OrilliaMatters welcomes letters to the editor at [email protected]. Please include your daytime phone number and address (for verification of authorship, not publication). The following letter is from a retired biology and math teacher looking into municipal records related to a water system in Oro-Medonte Township.
In my capacity as a researcher, my investigative team has reviewed over a million pages of municipal documentation since March 13, 2020, perhaps the most comprehensive research enterprise ever conducted regarding municipal data in the Province of Ontario.
Given the many constraints of the COVID-19 pandemic, our group has relied almost exclusively on the digital record in Simcoe County. Requests for municipal information have been delayed to the extent of rendering the information utterly meaningless.
We have (made) dozens of freedom of information (FOI) requests, the majority of which have been appealed in one fashion or another. It is like pulling teeth, but far more agonizing given incessant quibbling and endless time delays.
Right now, we are waiting for the IPC — Information and Privacy Commissioner of Ontario — to render a decision about the disclosure of public record municipal documents — records that should be in the custody and control of the institution.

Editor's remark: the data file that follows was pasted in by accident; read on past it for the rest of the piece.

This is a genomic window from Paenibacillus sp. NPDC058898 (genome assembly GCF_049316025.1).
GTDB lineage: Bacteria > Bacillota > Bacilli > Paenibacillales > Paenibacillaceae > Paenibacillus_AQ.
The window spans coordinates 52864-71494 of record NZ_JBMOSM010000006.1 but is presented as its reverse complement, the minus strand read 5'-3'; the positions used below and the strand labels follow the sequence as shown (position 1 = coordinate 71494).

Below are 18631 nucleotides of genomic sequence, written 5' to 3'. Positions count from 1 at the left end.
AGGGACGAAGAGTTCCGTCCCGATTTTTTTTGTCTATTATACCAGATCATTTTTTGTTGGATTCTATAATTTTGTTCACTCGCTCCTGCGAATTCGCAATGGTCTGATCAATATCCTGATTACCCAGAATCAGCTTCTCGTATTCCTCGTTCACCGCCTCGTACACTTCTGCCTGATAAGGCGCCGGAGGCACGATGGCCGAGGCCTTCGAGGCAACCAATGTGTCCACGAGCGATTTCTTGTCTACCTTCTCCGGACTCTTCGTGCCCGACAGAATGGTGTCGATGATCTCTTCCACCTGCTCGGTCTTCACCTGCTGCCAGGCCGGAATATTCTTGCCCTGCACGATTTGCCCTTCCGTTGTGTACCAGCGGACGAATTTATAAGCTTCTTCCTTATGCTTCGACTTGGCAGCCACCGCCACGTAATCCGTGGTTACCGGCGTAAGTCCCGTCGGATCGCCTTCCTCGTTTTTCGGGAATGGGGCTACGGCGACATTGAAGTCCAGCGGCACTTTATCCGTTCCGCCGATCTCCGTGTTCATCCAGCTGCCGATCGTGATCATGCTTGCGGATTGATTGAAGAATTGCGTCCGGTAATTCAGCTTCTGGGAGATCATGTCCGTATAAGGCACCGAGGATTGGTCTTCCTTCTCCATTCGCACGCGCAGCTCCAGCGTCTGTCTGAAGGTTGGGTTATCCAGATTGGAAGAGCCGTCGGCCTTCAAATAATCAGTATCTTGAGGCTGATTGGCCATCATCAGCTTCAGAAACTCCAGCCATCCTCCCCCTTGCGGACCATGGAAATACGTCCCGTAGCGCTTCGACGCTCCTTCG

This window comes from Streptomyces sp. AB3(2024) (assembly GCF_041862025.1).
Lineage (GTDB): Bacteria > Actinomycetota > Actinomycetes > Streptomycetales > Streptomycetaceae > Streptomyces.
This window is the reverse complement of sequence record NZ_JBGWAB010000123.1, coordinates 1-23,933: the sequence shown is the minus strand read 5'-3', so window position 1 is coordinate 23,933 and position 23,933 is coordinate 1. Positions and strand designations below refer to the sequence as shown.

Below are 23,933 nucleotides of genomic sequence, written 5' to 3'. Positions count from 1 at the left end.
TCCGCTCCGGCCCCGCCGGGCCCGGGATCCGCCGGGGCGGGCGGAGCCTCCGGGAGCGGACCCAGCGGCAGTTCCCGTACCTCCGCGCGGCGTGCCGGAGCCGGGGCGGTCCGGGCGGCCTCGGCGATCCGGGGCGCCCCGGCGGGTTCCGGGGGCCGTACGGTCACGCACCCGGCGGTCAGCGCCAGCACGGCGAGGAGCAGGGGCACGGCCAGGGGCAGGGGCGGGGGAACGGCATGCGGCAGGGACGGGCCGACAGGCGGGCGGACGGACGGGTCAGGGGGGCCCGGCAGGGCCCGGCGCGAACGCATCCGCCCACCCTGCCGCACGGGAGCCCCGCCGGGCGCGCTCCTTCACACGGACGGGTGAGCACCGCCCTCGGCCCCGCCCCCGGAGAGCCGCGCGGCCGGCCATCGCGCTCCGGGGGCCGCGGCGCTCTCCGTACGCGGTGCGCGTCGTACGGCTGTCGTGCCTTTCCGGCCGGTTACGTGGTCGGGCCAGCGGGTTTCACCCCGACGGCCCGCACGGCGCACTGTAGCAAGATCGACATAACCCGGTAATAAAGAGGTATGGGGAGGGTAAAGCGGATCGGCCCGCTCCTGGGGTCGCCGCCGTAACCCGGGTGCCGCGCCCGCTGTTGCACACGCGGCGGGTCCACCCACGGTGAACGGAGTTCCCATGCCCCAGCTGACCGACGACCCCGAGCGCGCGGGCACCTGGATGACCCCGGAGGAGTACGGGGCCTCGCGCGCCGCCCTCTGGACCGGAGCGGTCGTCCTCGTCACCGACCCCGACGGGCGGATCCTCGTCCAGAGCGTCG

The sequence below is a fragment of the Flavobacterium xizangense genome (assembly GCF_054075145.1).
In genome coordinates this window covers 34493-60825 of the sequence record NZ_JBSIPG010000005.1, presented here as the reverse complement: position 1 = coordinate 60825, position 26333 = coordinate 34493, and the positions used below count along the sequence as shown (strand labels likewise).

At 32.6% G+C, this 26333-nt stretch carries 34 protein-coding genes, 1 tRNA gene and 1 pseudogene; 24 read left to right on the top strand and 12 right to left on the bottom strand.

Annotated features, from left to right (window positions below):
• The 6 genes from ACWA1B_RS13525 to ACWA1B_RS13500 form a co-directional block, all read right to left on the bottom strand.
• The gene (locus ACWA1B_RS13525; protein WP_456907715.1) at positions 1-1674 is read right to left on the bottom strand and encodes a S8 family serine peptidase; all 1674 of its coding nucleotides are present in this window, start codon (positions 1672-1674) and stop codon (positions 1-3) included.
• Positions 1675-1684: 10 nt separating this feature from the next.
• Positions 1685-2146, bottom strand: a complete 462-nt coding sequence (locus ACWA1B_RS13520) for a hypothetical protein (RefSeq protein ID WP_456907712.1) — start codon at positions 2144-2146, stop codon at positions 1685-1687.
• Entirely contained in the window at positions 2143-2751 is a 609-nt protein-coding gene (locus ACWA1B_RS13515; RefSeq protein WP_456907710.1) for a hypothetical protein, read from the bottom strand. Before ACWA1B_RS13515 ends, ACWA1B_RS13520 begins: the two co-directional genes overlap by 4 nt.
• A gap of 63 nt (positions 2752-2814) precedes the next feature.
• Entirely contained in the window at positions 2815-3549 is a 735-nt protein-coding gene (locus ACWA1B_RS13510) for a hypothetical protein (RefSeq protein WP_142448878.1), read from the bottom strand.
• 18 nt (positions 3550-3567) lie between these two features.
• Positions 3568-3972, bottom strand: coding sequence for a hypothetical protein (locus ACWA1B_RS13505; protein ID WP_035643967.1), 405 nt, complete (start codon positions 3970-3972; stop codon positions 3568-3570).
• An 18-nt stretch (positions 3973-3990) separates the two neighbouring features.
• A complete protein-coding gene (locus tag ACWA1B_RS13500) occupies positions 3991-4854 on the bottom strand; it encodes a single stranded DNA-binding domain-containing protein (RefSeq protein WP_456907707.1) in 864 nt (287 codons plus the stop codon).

But, alas, dozens of emails to the adjudicator later, this request is mired in a sea of documents and time delays. It takes months for the IPC to process these appeals, so the relevancy of the information loses its lustre.
Government institutions understand these pitfalls and likely take full advantage of them, leaving the FOI requester in a constant state of “wait and see.”
Let’s face it, FOIs are an administrative burden for institutions that have other things to do, especially lower-tier municipalities that have tight budgets and smaller staff resources.
I get it.
Making a request is an art. Institutions likely receive many FOI requests that are incomplete or unclear. Our group learned its lessons early, given our difficulties in acquiring desired information.
There is a distinct disadvantage to all requesters — we do not know what records the institution may have or how they are organized. If the FOI request is too broad in scope, this may bring about a large and unintended lengthy and expensive search that uses up valuable resources.
Personally, based on our experience with dozens of FOI requests and hundreds of telecommunications, it seems incumbent on the institution to communicate clearly about its records system. In this case, the FOI Coordinator could reach out to the requester to narrow the scope of the information requested. This sounds like a reasonable compromise.
In the end, though, the IPC has no teeth to enforce the disclosure of records. After hours of mediation, our group was told that all the IPC could do was ask the institution to “please look again to see if there are any responsive records that match the parameters of the FOI request.” If the institution says, “They have found no records,” no one will audit these systems, leaving the requester in la-la-land.
This is frustrating to no end.
Researchers, journalists, investigators, lawyers, and others are beholden to a system that is inherently broken.